One of the best things about my hiking and travels so far have been the people I’m able to meet up with along the way. My great friend Nina and I have climbed some of the highest peaks in Washington, California, and Nevada together – and so our next natural course of action was to take on an international peak. Without really meaning to, this trip completely fell into place on its own. The surprise and excitement I felt when we discovered we’d both be across the world in the Himalayas at the exact same time was indescribable.
After years of hearing about Leh’s stunning scenery, Nina and her parents planned a family vacation to one of the northern most cities in India, and she pitched me on the side project she’d had in mind: climbing the 20,182 ft Stok Kangri. While her folks got to explore a new part of their home country, I got a chance to visit my third Himalayan country and reunite with a great friend for another high-altitude adventure.
The high-altitude Leh valley sits perched at an altitude above 11,000 ft., begging a full, relaxing rest day and plenty of liquids upon arrival. The blend of Indian and Tibetan restaurants, religious sites, and colorful architecture kept me plenty busy on my first day here.
My second day in Leh was spent hiking the town’s surrounding hills, including a short hike up to the palace overlooking the valley. Even this 200 meter ascent was challenging after flying in from Kathmandu, I could feel the altitude change in every step.
It was a short hour-long jump across the Leh valley to the trailhead where we’d start our journey. We were accompanied by an expedition group (luxurious by all other standards) which consisted of our lead guide Rimzin, our cook and co-guide Dorje, plus a handful of ponies and pony men to escort us up through our camps.
Our ascent through the Kangri valley was long, gentle, and pleasant as we watched the greenery make way for towering rock spires that guided our way up.
At high camp, we dump our backpacks in an explosion of clothing, gear, snacks, and emergency supplies to prepare for summit day. After two short acclimatizing days we’re prepared to ascend over 4,000 ft. to one of the highest altitudes either Nina or I have ever been to.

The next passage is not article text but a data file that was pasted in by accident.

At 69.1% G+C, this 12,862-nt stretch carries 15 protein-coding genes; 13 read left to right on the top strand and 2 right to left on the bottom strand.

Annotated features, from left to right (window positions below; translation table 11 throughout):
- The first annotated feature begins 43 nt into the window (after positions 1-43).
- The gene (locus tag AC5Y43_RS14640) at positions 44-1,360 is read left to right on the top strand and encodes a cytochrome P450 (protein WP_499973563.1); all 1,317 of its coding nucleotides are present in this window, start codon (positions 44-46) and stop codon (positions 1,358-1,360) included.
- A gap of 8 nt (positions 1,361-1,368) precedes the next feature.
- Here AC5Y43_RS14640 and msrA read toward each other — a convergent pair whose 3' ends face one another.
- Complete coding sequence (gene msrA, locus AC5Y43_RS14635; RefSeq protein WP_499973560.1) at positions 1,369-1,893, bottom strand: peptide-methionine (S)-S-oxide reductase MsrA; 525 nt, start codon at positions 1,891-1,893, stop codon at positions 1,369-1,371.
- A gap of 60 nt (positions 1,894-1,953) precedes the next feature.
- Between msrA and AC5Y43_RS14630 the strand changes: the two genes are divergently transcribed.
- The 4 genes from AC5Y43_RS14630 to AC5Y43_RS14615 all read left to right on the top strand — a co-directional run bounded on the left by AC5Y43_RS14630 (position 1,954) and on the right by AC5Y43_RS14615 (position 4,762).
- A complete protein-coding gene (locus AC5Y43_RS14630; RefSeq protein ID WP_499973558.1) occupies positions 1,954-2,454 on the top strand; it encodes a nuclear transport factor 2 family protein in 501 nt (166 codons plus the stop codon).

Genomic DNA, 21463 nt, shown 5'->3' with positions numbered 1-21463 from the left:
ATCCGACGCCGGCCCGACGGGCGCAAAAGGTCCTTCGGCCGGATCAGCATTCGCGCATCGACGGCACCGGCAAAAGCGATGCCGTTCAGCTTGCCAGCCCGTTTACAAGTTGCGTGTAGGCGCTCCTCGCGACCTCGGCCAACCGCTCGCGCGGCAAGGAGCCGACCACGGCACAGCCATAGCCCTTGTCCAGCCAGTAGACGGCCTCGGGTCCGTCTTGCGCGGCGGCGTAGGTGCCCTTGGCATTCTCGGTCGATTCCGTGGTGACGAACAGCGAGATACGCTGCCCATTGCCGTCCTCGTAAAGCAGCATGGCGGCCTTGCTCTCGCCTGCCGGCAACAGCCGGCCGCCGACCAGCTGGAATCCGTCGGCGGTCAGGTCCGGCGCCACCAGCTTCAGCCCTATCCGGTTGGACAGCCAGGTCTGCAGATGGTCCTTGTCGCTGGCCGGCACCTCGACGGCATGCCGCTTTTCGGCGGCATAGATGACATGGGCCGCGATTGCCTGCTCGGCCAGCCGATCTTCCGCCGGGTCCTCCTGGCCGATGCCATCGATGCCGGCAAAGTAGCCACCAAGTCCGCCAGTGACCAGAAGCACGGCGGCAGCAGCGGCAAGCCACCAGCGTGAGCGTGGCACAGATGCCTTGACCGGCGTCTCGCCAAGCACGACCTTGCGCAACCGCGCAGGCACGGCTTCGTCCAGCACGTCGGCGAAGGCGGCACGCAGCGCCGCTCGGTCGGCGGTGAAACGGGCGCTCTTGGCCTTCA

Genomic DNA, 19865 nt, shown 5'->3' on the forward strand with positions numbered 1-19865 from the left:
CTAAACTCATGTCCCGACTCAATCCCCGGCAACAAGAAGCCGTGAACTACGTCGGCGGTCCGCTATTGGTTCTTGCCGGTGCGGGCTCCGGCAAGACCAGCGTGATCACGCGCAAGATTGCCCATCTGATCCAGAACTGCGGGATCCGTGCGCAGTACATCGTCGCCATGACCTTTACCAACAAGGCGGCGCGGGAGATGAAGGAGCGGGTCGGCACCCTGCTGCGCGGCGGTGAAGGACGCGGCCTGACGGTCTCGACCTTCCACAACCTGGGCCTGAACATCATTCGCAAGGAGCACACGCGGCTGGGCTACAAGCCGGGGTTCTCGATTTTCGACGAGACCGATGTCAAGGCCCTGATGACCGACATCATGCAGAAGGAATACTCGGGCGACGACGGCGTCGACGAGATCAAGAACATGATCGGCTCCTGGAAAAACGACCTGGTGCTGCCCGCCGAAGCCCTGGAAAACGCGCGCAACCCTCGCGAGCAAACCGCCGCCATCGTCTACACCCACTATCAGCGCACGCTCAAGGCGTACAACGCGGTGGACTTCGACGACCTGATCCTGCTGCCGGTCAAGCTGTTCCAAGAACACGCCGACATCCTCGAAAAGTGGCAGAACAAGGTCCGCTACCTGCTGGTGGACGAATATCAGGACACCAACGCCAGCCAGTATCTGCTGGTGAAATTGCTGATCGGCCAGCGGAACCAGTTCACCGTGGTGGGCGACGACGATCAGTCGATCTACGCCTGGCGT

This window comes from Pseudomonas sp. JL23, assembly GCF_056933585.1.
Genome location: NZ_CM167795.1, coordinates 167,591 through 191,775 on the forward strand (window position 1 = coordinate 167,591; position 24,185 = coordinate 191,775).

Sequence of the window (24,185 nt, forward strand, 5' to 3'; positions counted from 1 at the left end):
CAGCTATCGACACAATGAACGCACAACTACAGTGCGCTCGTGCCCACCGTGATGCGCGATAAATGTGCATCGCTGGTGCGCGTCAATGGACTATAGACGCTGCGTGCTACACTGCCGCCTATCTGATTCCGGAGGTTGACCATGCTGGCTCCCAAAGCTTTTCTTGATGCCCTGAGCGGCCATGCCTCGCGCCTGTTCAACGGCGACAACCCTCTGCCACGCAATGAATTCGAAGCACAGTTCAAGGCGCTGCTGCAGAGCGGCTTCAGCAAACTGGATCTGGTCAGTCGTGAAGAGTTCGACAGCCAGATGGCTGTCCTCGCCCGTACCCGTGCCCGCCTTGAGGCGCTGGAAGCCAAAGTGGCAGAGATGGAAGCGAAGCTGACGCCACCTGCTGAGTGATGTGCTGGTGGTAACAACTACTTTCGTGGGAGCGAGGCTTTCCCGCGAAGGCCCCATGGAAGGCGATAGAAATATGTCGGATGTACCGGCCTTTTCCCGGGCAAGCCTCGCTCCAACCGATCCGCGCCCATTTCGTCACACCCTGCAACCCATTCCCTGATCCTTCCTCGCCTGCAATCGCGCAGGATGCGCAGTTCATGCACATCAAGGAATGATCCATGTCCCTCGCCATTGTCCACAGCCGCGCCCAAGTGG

11:30pm rolls around sooner than we’d expected and we’re greeted by our guide Rimzin and a huge thermos of coffee. Nina and I force down some porridge, don our harnesses and ropes, and set off around 1am.
The snow falls softly around us as we begin our trek, a strange blanket that warms us in our first hour. Our steps are made clumsy and awkward by large double-plastic mountaineering boots that will only seem to serve their purpose once we reach the hard-packed snow that will require us to put on our crampons.
When day starts to break and we see the blackness of the east smolder into ash, and then into a bleak white light, our hearts lift. Still walking in silence, I can feel the words each of us are suppressing: cold, wind, weather.
There is only one group of climbers ahead of us this morning and we follow their bobbing headlights up the glacier. Once we’ve reached the top, at the bottom of the ridge that will guide us straight to the summit, they are already well ahead of us grappling with the complicated ice-and-rock scramble.
Breaking at the ridge, even with the sun fully out, Nina and I are the coldest we’ve ever been. She shakes uncontrollably, lips and teeth chattering a pale blue and so we slap each other’s hands to spur blood circulation. Rimzin actually takes my feet out of my boots, unzips his parka, and sticks both feet in his underarms. We’re warmed, fueled, and hydrated, and continue up the sticky ascent ahead.
The 500 meter-high ridge line has us grappling up icy rocks and treacherous drops on either side for nearly two and a half hours. We take a few slips, take even longer breaks, and watch the weather turn from bad to tolerable to worse to bluebird clear.
After nine hours, we finally reach the summit and soak in the thin air above 20,000 ft. To our right we see sprawling desert mountains speckled with snow, while straight ahead the towering ice-laden peaks of the Himalaya stretch on forever. We spend less than a half hour snapping photos and fighting the persisting wind before returning down.
Descending, as always, feels endless. It takes us almost as much time to retreat off of the ridge as it did to go up. Once we have firm feet on the glacier we find a spot below the rocks to take off our crampons and glissade, cutting off at least a little of our time. However, at this point we realize Nina is suffering from some pretty serious altitude sickness and our walk slows to a crawl until we return safely to base camp.
14 hours later, we emerge from our tents feeling accomplished, sore, and already absolutely exhausted thinking about the long day ahead of us – returning to the trailhead. The day is tiring but thankfully, uneventful, and we make it back to the cars and our hotels unscathed.
Whichever was tougher – the weather, the cold, or the altitude – is to be determined, or in fact, may never be. All I know is no matter how battered either Nina or I came out of this adventure, there will be another one waiting for us just around the corner.